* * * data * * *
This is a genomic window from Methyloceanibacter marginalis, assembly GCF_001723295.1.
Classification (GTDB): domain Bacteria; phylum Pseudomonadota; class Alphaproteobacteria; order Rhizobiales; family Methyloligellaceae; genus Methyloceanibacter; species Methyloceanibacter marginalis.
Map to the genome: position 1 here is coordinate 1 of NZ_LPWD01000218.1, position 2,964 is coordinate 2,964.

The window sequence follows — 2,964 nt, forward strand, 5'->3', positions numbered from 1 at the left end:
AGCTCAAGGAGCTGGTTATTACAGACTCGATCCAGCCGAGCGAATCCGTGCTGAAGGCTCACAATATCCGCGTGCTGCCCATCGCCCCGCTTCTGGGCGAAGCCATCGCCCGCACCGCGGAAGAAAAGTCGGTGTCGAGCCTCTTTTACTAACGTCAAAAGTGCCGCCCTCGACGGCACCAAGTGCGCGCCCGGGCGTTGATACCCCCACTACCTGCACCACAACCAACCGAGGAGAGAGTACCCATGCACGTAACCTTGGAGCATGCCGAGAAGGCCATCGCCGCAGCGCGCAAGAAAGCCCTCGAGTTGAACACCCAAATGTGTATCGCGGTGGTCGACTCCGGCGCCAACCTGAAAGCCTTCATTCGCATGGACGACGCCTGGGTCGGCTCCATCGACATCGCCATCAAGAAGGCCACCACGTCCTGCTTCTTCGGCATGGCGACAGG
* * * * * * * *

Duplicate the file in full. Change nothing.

This is a genomic window from Methyloceanibacter marginalis, assembly GCF_001723295.1.
Classification (GTDB): domain Bacteria; phylum Pseudomonadota; class Alphaproteobacteria; order Rhizobiales; family Methyloligellaceae; genus Methyloceanibacter; species Methyloceanibacter marginalis.
Map to the genome: position 1 here is coordinate 1 of NZ_LPWD01000218.1, position 2,964 is coordinate 2,964.

The window sequence follows — 2,964 nt, forward strand, 5'->3', positions numbered from 1 at the left end:
AGCTCAAGGAGCTGGTTATTACAGACTCGATCCAGCCGAGCGAATCCGTGCTGAAGGCTCACAATATCCGCGTGCTGCCCATCGCCCCGCTTCTGGGCGAAGCCATCGCCCGCACCGCGGAAGAAAAGTCGGTGTCGAGCCTCTTTTACTAACGTCAAAAGTGCCGCCCTCGACGGCACCAAGTGCGCGCCCGGGCGTTGATACCCCCACTACCTGCACCACAACCAACCGAGGAGAGAGTACCCATGCACGTAACCTTGGAGCATGCCGAGAAGGCCATCGCCGCAGCGCGCAAGAAAGCCCTCGAGTTGAACACCCAAATGTGTATCGCGGTGGTCGACTCCGGCGCCAACCTGAAAGCCTTCATTCGCATGGACGACGCCTGGGTCGGCTCCATCGACATCGCCATCAAGAAGGCCACCACGTCCTGCTTCTTCGGCATGGCGACAGG